Seems John has a bit of an email firehose problem, and he's starting to resent it:
I get hundreds of emails a day. Far too many of them garbage like this from people who have added me to their email list without my permission. Then they send me crap. I'm not writing this to whine about my bad emails, I'm trying to make a larger point. Email is a critical part of the day to day work for many of us. The volume of email we are receiving keeps growing. And for many of us, it passed a tipping point, beyond which we are now losing emails from people, not even seeing them as they come in, because of the velocity of traffic hitting our in-box.And he concludes:
And crap like this isn't helping. Actually, crap like this is the problem. I already have a spam filter that catches all of my spam. This crap is what's ruining my in-box.
If you're sending the same email to fewer than five people, it's not junk.It's an interesting rule of thumb. And while one man's junk is another man's priority, it's probably the truth.
If you're sending the same email to five or more people, it's probably junk.
There's no easy solution to John's problem - we all get more email than we want, and just when you think you've found the fix someone finds a way around it. And this diatribe won't stop the PR flacks and other goobers from assaulting his inbox - because frankly, they don't really read his blog. They just know he's a big-time political blogger with regular access to the President's communications team and a bunch of big wigs on Capitol Hill, and a lot of other blogs link to his. They just want John to cut and paste whatever they're sending him and post it on his blog. For free.
John can't just stop using email like some of the social media "gliterati" keep saying they have, over and over again, sometimes via email. For those of us in the real world, and who depend on communicating with people other than our closest techno-geek pals, email is the communications vehicle of necessity.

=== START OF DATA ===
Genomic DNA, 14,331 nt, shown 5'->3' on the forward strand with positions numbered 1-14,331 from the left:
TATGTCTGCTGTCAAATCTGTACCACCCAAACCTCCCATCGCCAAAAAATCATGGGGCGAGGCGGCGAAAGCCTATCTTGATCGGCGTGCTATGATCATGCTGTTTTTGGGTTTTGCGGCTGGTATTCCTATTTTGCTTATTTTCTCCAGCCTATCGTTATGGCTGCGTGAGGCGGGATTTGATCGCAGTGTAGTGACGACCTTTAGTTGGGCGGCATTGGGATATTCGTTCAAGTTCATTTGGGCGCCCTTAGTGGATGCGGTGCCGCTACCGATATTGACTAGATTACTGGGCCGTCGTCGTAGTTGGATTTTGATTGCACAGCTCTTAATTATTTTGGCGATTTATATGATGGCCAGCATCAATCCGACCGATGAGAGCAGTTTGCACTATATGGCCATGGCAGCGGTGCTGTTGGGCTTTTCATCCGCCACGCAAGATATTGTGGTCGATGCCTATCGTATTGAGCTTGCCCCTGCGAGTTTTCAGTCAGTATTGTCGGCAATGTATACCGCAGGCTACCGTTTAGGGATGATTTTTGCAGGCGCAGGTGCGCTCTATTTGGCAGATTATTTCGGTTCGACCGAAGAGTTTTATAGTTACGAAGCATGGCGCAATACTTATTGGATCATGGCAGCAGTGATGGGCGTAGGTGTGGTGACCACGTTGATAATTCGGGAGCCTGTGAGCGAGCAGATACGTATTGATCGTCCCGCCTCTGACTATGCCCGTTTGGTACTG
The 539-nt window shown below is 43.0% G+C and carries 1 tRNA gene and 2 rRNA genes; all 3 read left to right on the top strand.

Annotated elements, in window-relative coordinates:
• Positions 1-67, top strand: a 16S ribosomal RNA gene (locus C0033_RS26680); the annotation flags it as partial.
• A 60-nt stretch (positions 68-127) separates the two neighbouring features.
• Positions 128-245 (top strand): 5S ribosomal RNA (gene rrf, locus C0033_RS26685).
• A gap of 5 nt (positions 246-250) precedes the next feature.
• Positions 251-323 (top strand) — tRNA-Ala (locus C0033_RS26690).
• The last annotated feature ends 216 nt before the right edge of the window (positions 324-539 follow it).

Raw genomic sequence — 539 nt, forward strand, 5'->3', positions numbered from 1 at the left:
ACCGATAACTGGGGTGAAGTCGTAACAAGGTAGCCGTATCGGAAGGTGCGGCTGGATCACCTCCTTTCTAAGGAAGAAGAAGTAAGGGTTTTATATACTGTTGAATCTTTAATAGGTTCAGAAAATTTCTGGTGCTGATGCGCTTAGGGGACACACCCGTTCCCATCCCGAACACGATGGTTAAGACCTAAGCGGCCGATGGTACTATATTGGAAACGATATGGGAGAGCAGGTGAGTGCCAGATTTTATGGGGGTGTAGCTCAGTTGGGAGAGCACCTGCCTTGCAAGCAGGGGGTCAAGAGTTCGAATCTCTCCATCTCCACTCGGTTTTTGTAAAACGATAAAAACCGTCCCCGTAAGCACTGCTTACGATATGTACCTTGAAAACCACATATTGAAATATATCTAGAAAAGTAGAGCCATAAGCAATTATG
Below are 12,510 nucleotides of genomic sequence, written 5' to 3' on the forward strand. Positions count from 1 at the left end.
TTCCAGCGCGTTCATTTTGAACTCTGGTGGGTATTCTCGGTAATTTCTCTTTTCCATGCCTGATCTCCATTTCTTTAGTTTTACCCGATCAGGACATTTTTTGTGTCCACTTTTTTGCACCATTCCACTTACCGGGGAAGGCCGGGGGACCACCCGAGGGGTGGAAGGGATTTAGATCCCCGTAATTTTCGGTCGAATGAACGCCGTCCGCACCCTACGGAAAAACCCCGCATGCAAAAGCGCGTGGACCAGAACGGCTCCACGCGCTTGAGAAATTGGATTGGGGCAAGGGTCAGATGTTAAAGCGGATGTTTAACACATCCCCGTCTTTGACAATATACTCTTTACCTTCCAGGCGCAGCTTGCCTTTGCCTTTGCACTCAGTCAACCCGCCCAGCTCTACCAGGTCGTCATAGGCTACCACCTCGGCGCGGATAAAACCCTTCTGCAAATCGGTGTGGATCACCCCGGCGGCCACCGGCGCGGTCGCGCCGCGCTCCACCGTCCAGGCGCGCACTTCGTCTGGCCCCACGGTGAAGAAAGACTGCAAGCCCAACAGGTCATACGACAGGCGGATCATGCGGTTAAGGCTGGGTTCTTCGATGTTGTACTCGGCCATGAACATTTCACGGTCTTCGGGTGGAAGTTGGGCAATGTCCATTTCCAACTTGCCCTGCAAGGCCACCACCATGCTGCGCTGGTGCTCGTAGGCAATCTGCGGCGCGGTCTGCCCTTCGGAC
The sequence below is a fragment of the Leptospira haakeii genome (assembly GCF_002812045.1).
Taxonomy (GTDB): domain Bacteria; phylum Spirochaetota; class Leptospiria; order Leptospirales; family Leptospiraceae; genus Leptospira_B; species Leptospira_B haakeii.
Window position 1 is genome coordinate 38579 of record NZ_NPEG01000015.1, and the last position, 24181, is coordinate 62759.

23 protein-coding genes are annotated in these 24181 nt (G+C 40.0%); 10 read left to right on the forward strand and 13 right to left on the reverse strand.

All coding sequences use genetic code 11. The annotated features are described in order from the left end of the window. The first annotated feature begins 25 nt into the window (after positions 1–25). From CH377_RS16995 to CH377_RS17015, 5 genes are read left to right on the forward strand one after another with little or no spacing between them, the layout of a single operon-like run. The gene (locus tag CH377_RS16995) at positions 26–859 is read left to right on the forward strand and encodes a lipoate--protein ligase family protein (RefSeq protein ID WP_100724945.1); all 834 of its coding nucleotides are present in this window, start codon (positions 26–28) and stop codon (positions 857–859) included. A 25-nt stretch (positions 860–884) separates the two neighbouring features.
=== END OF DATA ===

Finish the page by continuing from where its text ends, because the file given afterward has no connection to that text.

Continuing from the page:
There are a couple of things John could do - for example, he could start actually following the people he cares about on Twitter - he's currently not following anyone and seems to be using Twitter like it's just another RSS feed. By being selective about who he's following, he can accept direct messages from them (getting an alert in his email essentially "validating" the sender) and send them back. He could also get a fairly interesting stream of content - sure, there's a lot of "brushing my teeth" tweets but also some useful breaking news.
Or he could continue to write about his email problem and develop a reputation among Congressional offices as a bit of a snob. Of course, John isn't a snob at all - he's trying to do his job and he's expressing the same frustrations many of us feel - but you see, there are so many people politics and in PR whose egos are bruised far too easily. Last week Robert Scoble (if you know tech business and/or tech PR you've heard of him but if you don't you haven't) unleashed his inner diva just a bit on a podcast about how he hates lousy email pitches and PR flacks let him have it, with one notable exception. I can say this - I don't think "you suck" is the most constructive piece of advice, but it should make us review what we're doing.
Personally I go to Susan Getgood first when I'm thinking about this stuff. Her latest on the topic is here. She's said before that we tend to pitch things that are our client's passion but the bloggers' distraction. So we shouldn't get surprised when most bloggers react this way. She's right.
And I'm going to recommend the "Aravosis Rule" to my social media team. I've always recommended against blast emailing anyone. But this is my "validating third party" for my 3R's post a while back. It's hard to make the case why John should care about something if you're just blasting it out to everyone.
If you want space on John's blog, it's really easy to get it - buy an ad. Make it compelling enough for people to click on it and go to the site you want them to, or put enough info in the ad to prompt action right there. John has been called a lot of things, but he's not the trained monkey of PR flacks.